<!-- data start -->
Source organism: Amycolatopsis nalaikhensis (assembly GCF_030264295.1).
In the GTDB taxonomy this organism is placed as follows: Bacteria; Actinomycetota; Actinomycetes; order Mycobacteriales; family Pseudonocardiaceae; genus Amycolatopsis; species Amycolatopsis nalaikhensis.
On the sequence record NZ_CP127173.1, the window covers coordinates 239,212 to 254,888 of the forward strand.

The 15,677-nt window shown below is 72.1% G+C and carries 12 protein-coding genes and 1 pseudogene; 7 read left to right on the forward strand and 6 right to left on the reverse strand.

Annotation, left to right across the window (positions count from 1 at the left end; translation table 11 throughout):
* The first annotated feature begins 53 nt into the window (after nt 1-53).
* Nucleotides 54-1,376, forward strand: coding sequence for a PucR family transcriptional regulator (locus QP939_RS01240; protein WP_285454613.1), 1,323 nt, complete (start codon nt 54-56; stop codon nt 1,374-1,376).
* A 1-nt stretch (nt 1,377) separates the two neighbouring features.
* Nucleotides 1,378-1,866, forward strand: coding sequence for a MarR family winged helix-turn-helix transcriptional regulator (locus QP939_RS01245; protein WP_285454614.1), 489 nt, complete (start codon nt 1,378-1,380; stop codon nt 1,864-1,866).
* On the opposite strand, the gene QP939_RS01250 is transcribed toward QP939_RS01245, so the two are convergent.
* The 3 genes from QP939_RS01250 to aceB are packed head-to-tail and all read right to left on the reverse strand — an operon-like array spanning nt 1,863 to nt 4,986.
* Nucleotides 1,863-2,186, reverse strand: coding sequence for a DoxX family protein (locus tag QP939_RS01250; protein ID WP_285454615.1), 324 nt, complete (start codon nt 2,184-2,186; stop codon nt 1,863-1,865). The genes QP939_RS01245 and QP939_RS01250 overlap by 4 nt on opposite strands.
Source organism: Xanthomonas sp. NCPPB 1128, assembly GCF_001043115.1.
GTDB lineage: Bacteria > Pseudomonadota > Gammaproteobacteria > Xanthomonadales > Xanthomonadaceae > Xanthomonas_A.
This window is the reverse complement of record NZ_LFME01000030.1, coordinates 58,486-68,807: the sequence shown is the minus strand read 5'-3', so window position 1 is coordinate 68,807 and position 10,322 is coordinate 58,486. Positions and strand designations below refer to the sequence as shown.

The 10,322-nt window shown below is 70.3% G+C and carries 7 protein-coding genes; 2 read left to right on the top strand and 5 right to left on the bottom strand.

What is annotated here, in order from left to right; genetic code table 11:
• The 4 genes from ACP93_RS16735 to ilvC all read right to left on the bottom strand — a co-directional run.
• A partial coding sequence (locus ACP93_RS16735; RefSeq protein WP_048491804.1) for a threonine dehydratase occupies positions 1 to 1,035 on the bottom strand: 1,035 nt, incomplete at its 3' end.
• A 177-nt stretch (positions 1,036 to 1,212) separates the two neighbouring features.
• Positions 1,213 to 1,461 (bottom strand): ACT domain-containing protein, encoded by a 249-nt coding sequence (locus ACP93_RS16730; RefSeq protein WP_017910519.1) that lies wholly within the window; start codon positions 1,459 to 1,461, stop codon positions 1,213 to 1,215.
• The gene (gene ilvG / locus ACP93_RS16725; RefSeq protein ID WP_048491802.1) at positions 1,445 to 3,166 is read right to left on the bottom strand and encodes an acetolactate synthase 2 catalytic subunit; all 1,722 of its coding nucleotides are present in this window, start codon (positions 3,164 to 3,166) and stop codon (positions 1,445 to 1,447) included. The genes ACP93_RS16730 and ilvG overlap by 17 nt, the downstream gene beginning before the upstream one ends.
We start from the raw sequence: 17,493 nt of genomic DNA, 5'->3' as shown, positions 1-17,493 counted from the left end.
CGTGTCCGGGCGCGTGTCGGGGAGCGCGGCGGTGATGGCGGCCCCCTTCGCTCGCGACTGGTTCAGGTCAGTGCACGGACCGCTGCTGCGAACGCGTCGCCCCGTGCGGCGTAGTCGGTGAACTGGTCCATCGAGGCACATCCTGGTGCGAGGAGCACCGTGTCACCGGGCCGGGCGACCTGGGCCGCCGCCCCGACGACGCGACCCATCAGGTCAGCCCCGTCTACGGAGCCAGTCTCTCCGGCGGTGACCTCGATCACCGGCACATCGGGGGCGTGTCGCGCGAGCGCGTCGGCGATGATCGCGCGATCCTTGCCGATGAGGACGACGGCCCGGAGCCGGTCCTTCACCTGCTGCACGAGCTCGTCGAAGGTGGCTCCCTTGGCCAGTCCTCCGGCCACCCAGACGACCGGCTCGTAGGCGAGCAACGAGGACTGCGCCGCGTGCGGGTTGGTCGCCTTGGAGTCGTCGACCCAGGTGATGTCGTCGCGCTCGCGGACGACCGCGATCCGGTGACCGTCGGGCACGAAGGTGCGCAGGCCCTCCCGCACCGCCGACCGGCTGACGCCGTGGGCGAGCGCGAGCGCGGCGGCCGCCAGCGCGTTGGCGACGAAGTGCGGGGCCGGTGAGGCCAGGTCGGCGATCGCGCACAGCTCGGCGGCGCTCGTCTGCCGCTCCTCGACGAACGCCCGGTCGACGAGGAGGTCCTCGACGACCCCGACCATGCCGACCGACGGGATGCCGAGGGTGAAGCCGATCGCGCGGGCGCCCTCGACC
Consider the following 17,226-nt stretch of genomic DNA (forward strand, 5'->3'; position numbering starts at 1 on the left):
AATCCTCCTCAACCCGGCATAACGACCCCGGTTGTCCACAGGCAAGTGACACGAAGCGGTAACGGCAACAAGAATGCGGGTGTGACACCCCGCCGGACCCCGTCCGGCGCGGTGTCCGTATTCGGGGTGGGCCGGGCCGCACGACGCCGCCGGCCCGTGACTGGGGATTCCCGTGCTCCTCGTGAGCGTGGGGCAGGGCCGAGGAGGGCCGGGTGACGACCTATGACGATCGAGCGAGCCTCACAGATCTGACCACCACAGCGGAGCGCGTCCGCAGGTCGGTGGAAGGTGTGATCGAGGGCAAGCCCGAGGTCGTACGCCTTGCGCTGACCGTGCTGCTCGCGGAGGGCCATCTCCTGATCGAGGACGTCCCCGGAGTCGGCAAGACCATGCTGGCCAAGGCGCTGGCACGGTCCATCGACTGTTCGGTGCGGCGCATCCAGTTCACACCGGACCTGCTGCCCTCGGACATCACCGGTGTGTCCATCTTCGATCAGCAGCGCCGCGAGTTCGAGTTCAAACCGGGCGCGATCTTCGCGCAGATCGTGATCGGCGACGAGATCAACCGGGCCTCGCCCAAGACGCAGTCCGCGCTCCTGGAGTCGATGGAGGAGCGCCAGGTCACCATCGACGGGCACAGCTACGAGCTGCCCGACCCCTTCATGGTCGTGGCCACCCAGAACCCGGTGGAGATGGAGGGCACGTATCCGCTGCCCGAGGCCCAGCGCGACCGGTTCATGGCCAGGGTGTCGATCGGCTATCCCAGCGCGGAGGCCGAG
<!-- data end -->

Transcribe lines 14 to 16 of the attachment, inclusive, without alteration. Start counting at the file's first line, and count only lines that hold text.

GTDB lineage: Bacteria > Pseudomonadota > Gammaproteobacteria > Xanthomonadales > Xanthomonadaceae > Xanthomonas_A.
This window is the reverse complement of record NZ_LFME01000030.1, coordinates 58,486-68,807: the sequence shown is the minus strand read 5'-3', so window position 1 is coordinate 68,807 and position 10,322 is coordinate 58,486. Positions and strand designations below refer to the sequence as shown.

The 10,322-nt window shown below is 70.3% G+C and carries 7 protein-coding genes; 2 read left to right on the top strand and 5 right to left on the bottom strand.